By Lars Trodson
I hope this story is true, but I have no way of knowing. I'd like it to be true.
From the very first time I heard the song “I will go sailing no more” from the movie “Toy Story,” I had always wondered why Randy Newman, who wrote the lyrics and the score for the movie, used the word “sailing” rather than “flying" to describe what was happening to the character Buzz Lightyear.
Buzz is a flier not a sailor, after all. But Buzz realizes, after accidentally seeing a commercial on TV that flashes “Not a flying toy,” that he is only a toy and cannot, in fact, fly. So why did Newman use the word "sailing" to describe what Buzz couldn't do? Was it simply Newman being poetic, or just trying to mix up his lyric a little bit? I never could quite figure it out, and every time I came across the film I was reminded of this nagging question. I know it’s not important, it was just simply something that struck me. I’m always interested in why writers choose the words they do.
Then one day I was thinking about Harry Nilsson and Randy Newman because I was listening to Nilsson sing Newman's great song, "Sail Away." In 1970, Nilsson gave Newman a huge boost when he released the album "Nilsson Sings Newman.”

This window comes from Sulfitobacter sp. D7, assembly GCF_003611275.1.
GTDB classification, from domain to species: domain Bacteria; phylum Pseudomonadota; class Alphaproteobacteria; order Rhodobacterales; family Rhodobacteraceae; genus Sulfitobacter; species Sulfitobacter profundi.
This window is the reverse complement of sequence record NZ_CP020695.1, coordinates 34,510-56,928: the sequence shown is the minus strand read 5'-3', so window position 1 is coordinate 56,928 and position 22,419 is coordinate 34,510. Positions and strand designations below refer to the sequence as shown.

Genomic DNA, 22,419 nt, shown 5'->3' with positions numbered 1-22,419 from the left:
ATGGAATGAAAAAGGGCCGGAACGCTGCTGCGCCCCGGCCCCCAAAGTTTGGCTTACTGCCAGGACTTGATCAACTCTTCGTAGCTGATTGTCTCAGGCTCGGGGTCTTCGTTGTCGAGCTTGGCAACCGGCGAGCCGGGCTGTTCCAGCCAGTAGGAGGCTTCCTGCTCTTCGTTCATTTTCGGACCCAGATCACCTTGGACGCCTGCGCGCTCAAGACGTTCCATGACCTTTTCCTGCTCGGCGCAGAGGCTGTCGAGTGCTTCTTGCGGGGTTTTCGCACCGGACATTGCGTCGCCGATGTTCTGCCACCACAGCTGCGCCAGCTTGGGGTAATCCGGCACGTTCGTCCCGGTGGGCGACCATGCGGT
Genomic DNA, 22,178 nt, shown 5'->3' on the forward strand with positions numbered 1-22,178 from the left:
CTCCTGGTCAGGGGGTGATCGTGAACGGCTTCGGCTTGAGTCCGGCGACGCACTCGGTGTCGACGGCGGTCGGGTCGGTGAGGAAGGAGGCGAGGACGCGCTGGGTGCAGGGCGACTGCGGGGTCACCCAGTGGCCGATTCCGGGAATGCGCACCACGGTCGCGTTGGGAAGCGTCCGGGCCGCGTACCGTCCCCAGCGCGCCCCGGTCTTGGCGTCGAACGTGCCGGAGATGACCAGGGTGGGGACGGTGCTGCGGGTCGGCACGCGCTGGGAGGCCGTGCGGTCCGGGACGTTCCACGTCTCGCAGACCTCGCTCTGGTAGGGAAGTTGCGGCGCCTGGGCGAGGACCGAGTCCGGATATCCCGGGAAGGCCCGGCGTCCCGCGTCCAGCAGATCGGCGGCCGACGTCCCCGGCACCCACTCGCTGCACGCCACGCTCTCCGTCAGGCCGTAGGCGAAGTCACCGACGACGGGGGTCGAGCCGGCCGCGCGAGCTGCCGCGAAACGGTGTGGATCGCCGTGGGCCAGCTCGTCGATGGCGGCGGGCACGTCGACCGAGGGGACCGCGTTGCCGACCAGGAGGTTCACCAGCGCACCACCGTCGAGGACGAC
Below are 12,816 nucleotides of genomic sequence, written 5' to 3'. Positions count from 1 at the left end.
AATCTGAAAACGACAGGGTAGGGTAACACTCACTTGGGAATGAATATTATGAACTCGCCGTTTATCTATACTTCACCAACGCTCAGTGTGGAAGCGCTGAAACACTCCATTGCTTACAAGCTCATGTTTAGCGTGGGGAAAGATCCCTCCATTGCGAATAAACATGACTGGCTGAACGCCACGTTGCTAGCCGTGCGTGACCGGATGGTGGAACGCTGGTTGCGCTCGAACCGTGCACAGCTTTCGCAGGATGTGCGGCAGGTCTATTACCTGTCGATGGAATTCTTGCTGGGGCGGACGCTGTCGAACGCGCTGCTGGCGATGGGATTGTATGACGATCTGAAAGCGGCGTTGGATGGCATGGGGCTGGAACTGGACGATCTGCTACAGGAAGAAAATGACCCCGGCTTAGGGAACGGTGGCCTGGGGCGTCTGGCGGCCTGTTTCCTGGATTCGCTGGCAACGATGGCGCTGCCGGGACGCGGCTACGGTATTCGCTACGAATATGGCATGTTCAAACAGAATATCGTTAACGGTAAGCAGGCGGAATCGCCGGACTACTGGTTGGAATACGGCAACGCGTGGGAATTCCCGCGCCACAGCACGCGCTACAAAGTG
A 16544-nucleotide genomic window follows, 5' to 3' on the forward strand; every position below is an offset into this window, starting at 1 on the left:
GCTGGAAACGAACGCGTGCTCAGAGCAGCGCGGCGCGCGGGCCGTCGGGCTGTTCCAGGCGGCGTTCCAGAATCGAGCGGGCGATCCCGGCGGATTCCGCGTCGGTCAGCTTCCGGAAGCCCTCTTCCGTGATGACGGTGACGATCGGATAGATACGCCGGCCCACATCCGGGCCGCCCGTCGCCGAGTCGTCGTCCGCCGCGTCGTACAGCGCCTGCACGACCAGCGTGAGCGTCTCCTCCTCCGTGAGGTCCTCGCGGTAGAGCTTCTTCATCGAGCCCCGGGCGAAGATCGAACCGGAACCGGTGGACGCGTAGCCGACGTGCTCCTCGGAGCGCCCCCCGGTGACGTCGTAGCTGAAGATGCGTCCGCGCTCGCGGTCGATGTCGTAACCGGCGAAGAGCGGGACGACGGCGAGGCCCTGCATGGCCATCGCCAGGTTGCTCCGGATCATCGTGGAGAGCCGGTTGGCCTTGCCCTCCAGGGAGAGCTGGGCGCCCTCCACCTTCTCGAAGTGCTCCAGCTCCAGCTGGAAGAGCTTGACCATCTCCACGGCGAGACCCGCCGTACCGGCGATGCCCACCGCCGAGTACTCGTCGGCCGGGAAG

That album was not a hit, but even so Newman was grateful for the exposure that Nilsson, who was a huge star at the time, gave him. (This was right after Nilsson had won a Grammy for singing "Everybody's Talking" from the movie "Midnight Cowboy.") I don’t know if the two were friends, but Newman has some lovely insights about Nilsson in a 2005 documentary called “Who Is Nilsson (and why is everyone talking about him?)”
So this got me thinking again about the use of the word “sailing” in “Toy Story.”
And then I remembered a Harry Nilsson song from the movie "Popeye." In a quiet, tender moment in that film, Popeye (Robin Williams) and Olive Oyl (Shelly Duvall) sing a duet "Sailin'." Olive sings the refrain "stay with me" while Popeye sings "sail with me" to Swee' Pea (and to each other). It's a lovely moment and a lovely little song by Nilsson. Popeye's greatest joy is sailing, and he wants that little boy to go out on the water with him.
Suddenly, Buzz's statement in "I will go sailing no more" seemed to make a little sense. Maybe Randy Newman was remembering his old pal, who had died in early 1994, just a year before "Toy Story" was released. There's another line in the "Toy Story" song: "I know exactly who I am," which echoes Popeye's declaration of "I am what I am." Another line, "a dream that ended too soon" could be a reference to Harry Nilsson himself, who was just 53 when he died.
Maybe. It's nice to think so, anyway. Randy Newman is alive and well, but Harry? Harry Nilsson deserves to be remembered every now and again, even if this song isn't the tribute I think it is.